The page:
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ERIC Number: EJ864315
Record Type: Journal
Publication Date: 2009
Pages: 12
Abstractor: ERIC
Reference Count: 0
ISSN: ISSN-0160-7561
Academic Studies, Science, and Democracy: Conceptions of Subject Matter from Harris to Thorndike
Watras, Joseph
Philosophical Studies in Education, v40 p113-124 2009
When Ellen Condliffe Lagemann described what she called the troubling history of education research, she claimed that, in the early years of the twentieth century, Edward Lee Thorndike's narrow model of science replaced John Dewey's more open ideas. According to Lagemann, sexism was an important reason for Thorndike's triumph. In describing the changes that took place in educational research, Lagemann devoted her attention to the difficulties caused by women's presence in the teaching force. Other writers pointed to questions about the nature of expertise that contributed to the rise of authoritarian models of school administration. For example, Robert Welker argued that serious problems arose when people thought experts should offer technological information without any value judgments. In his book, Welker discussed how several different educators sought to include morality within their visions of the work teachers performed. This paper differs from the works of Lagemann and Welker. Instead of looking at problems in educational research or considering the nature of expertise, the author examines the ways three leading intellectuals, William Torrey Harris, John Dewey, and Edward Lee Thorndike, thought about the subject matters of schools. The author aims to show that Dewey broke with Harris's idealistic view of human knowledge and made Thorndike's ideas seem reasonable. Such an argument fits the chronological pattern of their published works. (Contains 31 notes.)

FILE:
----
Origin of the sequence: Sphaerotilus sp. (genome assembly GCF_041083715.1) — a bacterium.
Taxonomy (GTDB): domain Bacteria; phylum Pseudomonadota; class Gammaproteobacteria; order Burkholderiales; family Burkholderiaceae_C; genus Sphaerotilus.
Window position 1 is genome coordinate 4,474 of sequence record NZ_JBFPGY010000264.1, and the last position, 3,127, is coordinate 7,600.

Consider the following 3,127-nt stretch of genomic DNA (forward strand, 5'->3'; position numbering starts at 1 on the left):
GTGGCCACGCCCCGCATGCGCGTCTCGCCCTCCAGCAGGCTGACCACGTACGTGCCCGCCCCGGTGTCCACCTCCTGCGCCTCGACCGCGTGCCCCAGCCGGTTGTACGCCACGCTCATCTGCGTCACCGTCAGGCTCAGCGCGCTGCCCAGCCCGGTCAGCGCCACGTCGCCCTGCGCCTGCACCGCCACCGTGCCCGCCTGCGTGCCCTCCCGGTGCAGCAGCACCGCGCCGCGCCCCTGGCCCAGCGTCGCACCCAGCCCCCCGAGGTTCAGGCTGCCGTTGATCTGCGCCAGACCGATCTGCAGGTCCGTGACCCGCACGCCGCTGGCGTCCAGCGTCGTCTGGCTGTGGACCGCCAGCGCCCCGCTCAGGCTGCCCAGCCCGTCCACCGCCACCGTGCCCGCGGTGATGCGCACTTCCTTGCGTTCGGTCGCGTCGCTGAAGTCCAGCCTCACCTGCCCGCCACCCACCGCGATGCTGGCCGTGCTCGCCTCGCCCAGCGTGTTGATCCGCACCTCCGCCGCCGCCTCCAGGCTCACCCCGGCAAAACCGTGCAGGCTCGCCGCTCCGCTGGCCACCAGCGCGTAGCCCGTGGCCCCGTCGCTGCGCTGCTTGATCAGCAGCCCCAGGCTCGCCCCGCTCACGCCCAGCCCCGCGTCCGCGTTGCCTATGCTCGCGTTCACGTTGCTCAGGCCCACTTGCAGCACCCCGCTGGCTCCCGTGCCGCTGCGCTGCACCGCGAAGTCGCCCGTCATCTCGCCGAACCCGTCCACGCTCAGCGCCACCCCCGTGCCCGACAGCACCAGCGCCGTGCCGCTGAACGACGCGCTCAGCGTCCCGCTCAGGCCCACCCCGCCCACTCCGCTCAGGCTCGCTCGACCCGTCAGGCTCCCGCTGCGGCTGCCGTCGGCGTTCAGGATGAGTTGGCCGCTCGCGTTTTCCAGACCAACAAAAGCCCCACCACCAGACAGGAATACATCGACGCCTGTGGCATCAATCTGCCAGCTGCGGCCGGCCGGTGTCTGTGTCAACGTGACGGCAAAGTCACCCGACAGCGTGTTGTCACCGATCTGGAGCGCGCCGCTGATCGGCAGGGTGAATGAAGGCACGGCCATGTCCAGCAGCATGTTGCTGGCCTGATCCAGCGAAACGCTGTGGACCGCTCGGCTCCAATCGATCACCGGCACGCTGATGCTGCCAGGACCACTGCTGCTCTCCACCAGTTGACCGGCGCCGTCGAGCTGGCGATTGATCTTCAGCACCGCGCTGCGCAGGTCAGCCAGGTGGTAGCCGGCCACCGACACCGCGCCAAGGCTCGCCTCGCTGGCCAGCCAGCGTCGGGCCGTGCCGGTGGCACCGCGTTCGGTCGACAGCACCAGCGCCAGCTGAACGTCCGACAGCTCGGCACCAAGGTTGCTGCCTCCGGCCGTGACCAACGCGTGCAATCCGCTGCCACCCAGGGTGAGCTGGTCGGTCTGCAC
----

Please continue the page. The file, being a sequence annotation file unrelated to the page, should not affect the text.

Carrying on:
Ohio Valley Philosophy of Education Society. Web site:
Publication Type: Journal Articles; Opinion Papers
Education Level: N/A
Audience: N/A
Language: English
Sponsor: N/A
Authoring Institution: N/A